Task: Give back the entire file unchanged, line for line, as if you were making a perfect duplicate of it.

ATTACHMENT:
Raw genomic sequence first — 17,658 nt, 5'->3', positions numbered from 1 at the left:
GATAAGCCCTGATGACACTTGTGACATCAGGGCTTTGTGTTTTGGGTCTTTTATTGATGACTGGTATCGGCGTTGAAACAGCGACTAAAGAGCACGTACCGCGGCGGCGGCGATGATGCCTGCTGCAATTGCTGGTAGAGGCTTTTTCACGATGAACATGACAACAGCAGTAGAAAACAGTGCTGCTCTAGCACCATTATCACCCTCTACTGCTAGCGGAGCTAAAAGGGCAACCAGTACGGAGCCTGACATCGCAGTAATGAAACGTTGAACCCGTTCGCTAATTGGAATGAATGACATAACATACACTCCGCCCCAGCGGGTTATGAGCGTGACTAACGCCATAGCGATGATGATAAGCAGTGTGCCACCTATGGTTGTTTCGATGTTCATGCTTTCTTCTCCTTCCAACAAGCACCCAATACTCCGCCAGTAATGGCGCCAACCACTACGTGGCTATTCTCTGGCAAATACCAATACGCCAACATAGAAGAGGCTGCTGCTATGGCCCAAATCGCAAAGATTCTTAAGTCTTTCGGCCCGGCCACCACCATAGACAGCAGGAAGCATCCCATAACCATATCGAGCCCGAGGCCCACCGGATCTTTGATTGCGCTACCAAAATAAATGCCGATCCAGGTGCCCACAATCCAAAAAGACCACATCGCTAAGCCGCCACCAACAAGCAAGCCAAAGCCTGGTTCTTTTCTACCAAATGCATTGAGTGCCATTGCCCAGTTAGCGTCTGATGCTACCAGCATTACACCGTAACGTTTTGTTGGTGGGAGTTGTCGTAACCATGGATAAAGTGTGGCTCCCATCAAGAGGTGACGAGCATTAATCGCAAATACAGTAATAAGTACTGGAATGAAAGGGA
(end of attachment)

Raw genomic sequence first — 17,658 nt, 5'->3', positions numbered from 1 at the left:
GATAAGCCCTGATGACACTTGTGACATCAGGGCTTTGTGTTTTGGGTCTTTTATTGATGACTGGTATCGGCGTTGAAACAGCGACTAAAGAGCACGTACCGCGGCGGCGGCGATGATGCCTGCTGCAATTGCTGGTAGAGGCTTTTTCACGATGAACATGACAACAGCAGTAGAAAACAGTGCTGCTCTAGCACCATTATCACCCTCTACTGCTAGCGGAGCTAAAAGGGCAACCAGTACGGAGCCTGACATCGCAGTAATGAAACGTTGAACCCGTTCGCTAATTGGAATGAATGACATAACATACACTCCGCCCCAGCGGGTTATGAGCGTGACTAACGCCATAGCGATGATGATAAGCAGTGTGCCACCTATGGTTGTTTCGATGTTCATGCTTTCTTCTCCTTCCAACAAGCACCCAATACTCCGCCAGTAATGGCGCCAACCACTACGTGGCTATTCTCTGGCAAATACCAATACGCCAACATAGAAGAGGCTGCTGCTATGGCCCAAATCGCAAAGATTCTTAAGTCTTTCGGCCCGGCCACCACCATAGACAGCAGGAAGCATCCCATAACCATATCGAGCCCGAGGCCCACCGGATCTTTGATTGCGCTACCAAAATAAATGCCGATCCAGGTGCCCACAATCCAAAAAGACCACATCGCTAAGCCGCCACCAACAAGCAAGCCAAAGCCTGGTTCTTTTCTACCAAATGCATTGAGTGCCATTGCCCAGTTAGCGTCTGATGCTACCAGCATTACACCGTAACGTTTTGTTGGTGGGAGTTGTCGTAACCATGGATAAAGTGTGGCTCCCATCAAGAGGTGACGAGCATTAATCGCAAATACAGTAATAAGTACTGGAATGAAAGGGA